Dorian, which has produced some of the heaviest winds on record, is passing over Atlantic Ocean waters that are about 1 degree warmer than in the past, Dahl reported. Rising sea levels also increase the risk of towering storm surges that can inundate coastal areas.
On climate change, public opinion has not coalesced behind a demand for action as clearly as on gun policy. But even so, in recent Gallup polling, two-thirds of Americans said they believed human activities were causing the climate to change and three-fifths said they believed the effects of climate change have already begun. Gallup said for the first time a majority of Americans qualified as what they called “concerned believers” who are convinced climate change is occurring and that it will pose a serious threat in their lifetime.
In another Gallup survey last spring, a solid three-fifths majority of Americans said they favored “proposals to dramatically reduce the use of fossil fuels such as gas, oil and coal” to lower carbon emissions. That number rose to nearly 7 in 10 among college graduates and nearly 8 in 10 among adults younger than 34, Gallup found.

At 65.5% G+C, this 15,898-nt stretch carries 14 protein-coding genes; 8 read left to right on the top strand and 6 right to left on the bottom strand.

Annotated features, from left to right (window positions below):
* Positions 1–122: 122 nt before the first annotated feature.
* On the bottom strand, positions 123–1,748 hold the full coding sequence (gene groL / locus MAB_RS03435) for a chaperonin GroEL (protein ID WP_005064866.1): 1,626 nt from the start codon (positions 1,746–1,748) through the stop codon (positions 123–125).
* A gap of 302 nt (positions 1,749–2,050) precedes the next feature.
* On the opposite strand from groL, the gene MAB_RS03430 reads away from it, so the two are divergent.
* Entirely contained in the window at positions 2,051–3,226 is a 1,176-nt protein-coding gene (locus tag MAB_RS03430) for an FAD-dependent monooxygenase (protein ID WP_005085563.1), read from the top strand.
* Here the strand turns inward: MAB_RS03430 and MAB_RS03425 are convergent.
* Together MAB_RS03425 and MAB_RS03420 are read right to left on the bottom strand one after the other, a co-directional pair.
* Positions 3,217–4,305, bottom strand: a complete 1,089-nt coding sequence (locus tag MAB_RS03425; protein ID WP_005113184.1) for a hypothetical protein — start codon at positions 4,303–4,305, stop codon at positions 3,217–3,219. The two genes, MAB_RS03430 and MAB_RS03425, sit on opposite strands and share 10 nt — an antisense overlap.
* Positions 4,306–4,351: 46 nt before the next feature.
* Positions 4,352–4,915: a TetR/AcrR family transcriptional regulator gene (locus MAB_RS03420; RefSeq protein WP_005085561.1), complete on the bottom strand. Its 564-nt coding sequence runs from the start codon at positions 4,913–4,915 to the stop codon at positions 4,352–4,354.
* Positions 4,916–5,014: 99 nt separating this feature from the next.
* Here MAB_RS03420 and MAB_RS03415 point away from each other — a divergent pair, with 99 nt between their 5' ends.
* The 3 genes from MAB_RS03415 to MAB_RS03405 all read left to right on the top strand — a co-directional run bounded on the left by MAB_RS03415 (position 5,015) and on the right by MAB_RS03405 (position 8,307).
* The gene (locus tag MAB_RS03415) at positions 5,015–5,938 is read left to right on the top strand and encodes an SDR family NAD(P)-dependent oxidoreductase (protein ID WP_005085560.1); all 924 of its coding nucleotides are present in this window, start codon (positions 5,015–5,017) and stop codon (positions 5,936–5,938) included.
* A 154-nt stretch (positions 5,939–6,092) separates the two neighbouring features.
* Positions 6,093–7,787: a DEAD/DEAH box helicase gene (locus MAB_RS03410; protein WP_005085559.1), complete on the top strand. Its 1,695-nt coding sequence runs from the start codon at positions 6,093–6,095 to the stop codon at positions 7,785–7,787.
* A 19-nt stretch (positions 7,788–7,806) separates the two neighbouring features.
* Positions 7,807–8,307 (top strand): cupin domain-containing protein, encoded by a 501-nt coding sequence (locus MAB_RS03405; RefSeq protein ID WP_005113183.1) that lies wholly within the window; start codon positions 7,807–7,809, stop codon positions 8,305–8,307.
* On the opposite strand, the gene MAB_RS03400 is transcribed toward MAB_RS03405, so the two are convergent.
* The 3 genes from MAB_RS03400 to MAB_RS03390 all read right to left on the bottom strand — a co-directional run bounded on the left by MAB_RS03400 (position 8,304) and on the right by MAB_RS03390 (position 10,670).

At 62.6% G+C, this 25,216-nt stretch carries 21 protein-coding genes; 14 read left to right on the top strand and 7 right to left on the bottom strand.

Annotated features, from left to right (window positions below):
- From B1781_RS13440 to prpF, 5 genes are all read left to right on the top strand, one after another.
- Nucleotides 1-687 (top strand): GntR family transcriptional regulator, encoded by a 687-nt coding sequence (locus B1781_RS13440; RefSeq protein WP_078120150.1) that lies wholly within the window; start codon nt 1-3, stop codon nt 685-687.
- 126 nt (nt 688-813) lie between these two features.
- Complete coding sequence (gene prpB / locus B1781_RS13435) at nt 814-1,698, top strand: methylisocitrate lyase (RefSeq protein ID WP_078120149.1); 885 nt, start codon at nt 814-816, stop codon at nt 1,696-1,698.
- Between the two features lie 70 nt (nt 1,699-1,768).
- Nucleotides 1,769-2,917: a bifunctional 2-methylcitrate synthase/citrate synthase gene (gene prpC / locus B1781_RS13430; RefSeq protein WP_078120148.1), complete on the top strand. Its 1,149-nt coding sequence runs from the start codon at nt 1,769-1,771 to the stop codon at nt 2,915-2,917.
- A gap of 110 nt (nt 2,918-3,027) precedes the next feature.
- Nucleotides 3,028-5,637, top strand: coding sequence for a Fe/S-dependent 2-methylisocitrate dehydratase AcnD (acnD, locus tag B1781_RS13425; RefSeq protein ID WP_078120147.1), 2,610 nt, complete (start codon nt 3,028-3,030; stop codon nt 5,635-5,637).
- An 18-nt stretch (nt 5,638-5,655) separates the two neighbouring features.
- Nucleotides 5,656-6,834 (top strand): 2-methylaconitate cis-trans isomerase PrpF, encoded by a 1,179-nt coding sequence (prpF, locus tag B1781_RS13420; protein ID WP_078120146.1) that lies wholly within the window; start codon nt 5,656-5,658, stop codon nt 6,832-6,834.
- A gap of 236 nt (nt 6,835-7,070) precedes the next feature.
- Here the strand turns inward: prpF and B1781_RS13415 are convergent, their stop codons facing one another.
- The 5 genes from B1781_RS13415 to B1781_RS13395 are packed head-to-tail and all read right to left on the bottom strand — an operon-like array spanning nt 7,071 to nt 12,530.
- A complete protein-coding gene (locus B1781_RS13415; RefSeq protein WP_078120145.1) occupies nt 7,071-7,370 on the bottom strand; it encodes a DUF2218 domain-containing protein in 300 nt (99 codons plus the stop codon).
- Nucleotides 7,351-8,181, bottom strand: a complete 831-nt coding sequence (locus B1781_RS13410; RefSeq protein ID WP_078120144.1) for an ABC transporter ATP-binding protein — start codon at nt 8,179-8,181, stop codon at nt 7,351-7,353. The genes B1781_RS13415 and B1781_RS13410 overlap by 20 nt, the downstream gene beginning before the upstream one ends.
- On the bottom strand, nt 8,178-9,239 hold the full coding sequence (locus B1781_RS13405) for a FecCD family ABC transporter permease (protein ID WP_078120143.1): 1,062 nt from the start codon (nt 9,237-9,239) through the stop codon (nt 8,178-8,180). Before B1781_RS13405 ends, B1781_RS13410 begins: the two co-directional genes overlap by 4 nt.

As on guns, the evolution in the Democratic coalition that has reduced its reliance on rural and blue-collar voters, and shifted its center toward metropolitan areas, has made it easier for the party to reach consensus on climate issues. Earlier this year, the House passed legislation pressing the US to rejoin the international Paris climate accord, which Trump has announced his intention to leave.
All the Democratic presidential candidates have offered ambitious plans to transition the economy toward less reliance on fossil fuels – though there remains disagreement on whether to proceed as far and as fast as the “Green New Deal” proposed by Rep. Alexandria Ocasio-Cortez of New York and others.
Yet whatever Democrats can pass through the House, now or in the future, they face the impregnable resistance of what I’ve called “the brown blockade” in the Senate. As with gun ownership, the states that are most tightly tied to the fossil fuel economy have created a Republican phalanx in the Senate sufficient to block any meaningful action on climate through the filibuster.
The federal government measures the “carbon intensity” of each state by calculating the amount of carbon it emits for each dollar of economic output. The states on the upper end of this scale are those that either produce large amounts of fossil fuels or to a lesser extent, consume them to fuel manufacturing and agriculture.
In the 20 states that emit the most carbon per dollar of economic activity, all of them between the two coasts, Republicans hold 35 of the 40 Senate seats. Just the GOP’s additional six senators from the next five highest-ranking states give them enough votes to sustain a filibuster against climate action. Fully 47 of the 53 Republican senators represent the 30 states that rank highest in “carbon intensity.” Trump won 27 of those 30 states.